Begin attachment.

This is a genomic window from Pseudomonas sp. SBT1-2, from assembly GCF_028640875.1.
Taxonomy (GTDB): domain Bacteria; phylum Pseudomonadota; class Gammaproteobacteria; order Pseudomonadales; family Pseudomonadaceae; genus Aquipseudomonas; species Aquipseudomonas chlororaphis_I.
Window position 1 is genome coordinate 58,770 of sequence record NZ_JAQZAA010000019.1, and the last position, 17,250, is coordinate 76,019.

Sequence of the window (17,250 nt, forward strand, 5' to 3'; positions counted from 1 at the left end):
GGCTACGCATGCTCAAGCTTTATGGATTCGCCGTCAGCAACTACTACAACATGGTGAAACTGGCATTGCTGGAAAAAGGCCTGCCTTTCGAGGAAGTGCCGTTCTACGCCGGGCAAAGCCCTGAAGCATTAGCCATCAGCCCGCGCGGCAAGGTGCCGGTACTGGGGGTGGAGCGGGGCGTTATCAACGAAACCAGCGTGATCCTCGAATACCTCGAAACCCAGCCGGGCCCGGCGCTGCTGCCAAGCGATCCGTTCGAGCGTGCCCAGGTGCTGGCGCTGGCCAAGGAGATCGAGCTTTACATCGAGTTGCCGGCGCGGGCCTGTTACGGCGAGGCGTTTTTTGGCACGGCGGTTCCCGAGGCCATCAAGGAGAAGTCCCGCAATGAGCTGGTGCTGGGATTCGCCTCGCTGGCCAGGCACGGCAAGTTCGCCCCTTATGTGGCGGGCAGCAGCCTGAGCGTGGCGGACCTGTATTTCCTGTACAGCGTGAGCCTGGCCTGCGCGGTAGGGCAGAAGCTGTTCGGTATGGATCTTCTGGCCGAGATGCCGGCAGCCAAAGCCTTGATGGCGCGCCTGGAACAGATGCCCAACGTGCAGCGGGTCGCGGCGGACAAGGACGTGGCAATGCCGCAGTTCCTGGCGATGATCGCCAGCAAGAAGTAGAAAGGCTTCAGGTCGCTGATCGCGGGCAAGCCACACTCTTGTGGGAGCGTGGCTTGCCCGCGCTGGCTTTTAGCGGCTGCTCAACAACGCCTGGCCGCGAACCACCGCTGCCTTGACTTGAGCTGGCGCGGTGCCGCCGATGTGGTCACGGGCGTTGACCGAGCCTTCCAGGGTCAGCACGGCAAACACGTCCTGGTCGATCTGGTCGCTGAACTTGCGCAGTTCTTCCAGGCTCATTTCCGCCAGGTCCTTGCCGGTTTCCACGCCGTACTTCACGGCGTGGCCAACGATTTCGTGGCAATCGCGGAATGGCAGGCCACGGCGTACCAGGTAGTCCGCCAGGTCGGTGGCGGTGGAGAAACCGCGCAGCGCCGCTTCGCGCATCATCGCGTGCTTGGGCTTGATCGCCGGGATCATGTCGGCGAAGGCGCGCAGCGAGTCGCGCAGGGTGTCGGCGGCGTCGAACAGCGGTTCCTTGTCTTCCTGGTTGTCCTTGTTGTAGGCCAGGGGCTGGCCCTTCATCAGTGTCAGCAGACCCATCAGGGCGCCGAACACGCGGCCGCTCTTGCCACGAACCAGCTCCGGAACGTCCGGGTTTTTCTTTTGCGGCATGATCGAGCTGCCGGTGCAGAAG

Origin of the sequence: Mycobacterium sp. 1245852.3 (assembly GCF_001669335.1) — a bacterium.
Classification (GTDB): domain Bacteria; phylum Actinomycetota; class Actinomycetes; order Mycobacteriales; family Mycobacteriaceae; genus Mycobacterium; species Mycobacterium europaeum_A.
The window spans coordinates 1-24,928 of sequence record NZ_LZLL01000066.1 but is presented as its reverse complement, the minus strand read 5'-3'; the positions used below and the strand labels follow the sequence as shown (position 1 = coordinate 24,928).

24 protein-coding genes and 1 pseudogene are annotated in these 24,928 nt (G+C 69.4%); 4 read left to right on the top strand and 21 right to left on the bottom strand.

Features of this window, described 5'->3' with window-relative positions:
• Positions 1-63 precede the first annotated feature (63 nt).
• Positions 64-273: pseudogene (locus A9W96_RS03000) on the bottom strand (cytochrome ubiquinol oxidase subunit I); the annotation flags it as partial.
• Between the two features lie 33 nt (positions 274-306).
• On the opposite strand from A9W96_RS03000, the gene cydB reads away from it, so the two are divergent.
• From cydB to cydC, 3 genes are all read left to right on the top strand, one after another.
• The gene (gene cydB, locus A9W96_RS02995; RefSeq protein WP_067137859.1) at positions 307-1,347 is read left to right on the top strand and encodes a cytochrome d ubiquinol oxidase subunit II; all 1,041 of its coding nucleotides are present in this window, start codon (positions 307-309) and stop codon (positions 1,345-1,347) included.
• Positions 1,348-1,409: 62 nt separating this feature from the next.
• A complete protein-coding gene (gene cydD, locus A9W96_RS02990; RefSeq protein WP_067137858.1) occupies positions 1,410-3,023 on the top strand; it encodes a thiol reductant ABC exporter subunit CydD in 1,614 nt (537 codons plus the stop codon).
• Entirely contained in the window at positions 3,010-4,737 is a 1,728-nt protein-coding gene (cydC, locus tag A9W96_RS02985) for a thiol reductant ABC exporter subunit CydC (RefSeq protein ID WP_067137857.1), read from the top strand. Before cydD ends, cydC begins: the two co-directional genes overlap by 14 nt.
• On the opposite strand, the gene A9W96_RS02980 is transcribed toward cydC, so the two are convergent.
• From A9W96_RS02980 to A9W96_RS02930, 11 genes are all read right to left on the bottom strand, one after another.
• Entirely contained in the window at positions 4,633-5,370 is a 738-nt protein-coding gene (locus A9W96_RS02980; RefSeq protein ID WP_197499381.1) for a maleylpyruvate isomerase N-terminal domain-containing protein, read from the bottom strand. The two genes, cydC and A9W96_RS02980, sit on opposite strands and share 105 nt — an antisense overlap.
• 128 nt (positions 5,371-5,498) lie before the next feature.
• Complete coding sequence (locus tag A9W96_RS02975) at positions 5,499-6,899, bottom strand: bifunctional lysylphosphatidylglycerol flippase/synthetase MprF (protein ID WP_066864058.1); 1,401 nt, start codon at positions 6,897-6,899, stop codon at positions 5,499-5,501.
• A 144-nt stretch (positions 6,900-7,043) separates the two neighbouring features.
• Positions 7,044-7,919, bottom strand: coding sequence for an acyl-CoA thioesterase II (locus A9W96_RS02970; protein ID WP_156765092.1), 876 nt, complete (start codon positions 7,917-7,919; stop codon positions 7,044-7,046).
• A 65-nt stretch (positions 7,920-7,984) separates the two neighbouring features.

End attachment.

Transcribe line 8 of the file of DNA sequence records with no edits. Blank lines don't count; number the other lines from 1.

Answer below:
The window spans coordinates 1-24,928 of sequence record NZ_LZLL01000066.1 but is presented as its reverse complement, the minus strand read 5'-3'; the positions used below and the strand labels follow the sequence as shown (position 1 = coordinate 24,928).